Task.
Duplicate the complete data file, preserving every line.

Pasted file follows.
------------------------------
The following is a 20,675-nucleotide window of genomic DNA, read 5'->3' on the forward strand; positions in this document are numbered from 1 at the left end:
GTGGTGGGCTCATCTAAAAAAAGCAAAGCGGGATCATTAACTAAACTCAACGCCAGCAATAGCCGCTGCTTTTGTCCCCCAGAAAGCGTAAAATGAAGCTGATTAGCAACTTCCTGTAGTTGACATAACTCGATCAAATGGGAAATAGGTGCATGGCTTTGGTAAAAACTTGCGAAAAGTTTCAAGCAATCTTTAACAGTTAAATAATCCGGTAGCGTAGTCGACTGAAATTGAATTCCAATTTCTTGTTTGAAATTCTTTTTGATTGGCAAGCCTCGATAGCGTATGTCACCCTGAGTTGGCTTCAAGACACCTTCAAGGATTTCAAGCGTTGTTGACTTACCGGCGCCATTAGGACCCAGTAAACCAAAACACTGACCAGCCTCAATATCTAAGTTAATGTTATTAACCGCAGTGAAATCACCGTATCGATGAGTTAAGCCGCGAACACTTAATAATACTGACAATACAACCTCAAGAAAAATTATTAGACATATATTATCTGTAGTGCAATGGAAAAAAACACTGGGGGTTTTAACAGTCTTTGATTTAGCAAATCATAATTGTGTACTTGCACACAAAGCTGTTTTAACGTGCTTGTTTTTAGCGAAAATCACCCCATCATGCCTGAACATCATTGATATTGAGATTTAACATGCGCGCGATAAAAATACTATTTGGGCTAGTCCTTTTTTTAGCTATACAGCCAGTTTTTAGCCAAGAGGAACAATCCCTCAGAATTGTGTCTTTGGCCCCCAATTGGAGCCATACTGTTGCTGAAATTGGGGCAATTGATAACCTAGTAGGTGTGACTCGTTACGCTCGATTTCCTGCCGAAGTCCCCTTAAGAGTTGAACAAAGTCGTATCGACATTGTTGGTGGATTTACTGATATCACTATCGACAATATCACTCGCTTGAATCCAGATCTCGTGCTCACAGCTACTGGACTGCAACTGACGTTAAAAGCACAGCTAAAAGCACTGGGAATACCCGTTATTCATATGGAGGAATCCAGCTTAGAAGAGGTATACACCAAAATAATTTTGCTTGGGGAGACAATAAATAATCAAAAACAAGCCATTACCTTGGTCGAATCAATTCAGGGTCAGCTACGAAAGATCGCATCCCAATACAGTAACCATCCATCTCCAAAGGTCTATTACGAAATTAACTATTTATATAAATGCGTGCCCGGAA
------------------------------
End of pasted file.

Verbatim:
The following is a 20,675-nucleotide window of genomic DNA, read 5'->3' on the forward strand; positions in this document are numbered from 1 at the left end:
GTGGTGGGCTCATCTAAAAAAAGCAAAGCGGGATCATTAACTAAACTCAACGCCAGCAATAGCCGCTGCTTTTGTCCCCCAGAAAGCGTAAAATGAAGCTGATTAGCAACTTCCTGTAGTTGACATAACTCGATCAAATGGGAAATAGGTGCATGGCTTTGGTAAAAACTTGCGAAAAGTTTCAAGCAATCTTTAACAGTTAAATAATCCGGTAGCGTAGTCGACTGAAATTGAATTCCAATTTCTTGTTTGAAATTCTTTTTGATTGGCAAGCCTCGATAGCGTATGTCACCCTGAGTTGGCTTCAAGACACCTTCAAGGATTTCAAGCGTTGTTGACTTACCGGCGCCATTAGGACCCAGTAAACCAAAACACTGACCAGCCTCAATATCTAAGTTAATGTTATTAACCGCAGTGAAATCACCGTATCGATGAGTTAAGCCGCGAACACTTAATAATACTGACAATACAACCTCAAGAAAAATTATTAGACATATATTATCTGTAGTGCAATGGAAAAAAACACTGGGGGTTTTAACAGTCTTTGATTTAGCAAATCATAATTGTGTACTTGCACACAAAGCTGTTTTAACGTGCTTGTTTTTAGCGAAAATCACCCCATCATGCCTGAACATCATTGATATTGAGATTTAACATGCGCGCGATAAAAATACTATTTGGGCTAGTCCTTTTTTTAGCTATACAGCCAGTTTTTAGCCAAGAGGAACAATCCCTCAGAATTGTGTCTTTGGCCCCCAATTGGAGCCATACTGTTGCTGAAATTGGGGCAATTGATAACCTAGTAGGTGTGACTCGTTACGCTCGATTTCCTGCCGAAGTCCCCTTAAGAGTTGAACAAAGTCGTATCGACATTGTTGGTGGATTTACTGATATCACTATCGACAATATCACTCGCTTGAATCCAGATCTCGTGCTCACAGCTACTGGACTGCAACTGACGTTAAAAGCACAGCTAAAAGCACTGGGAATACCCGTTATTCATATGGAGGAATCCAGCTTAGAAGAGGTATACACCAAAATAATTTTGCTTGGGGAGACAATAAATAATCAAAAACAAGCCATTACCTTGGTCGAATCAATTCAGGGTCAGCTACGAAAGATCGCATCCCAATACAGTAACCATCCATCTCCAAAGGTCTATTACGAAATTAACTATTTATATAAATGCGTGCCCGGAA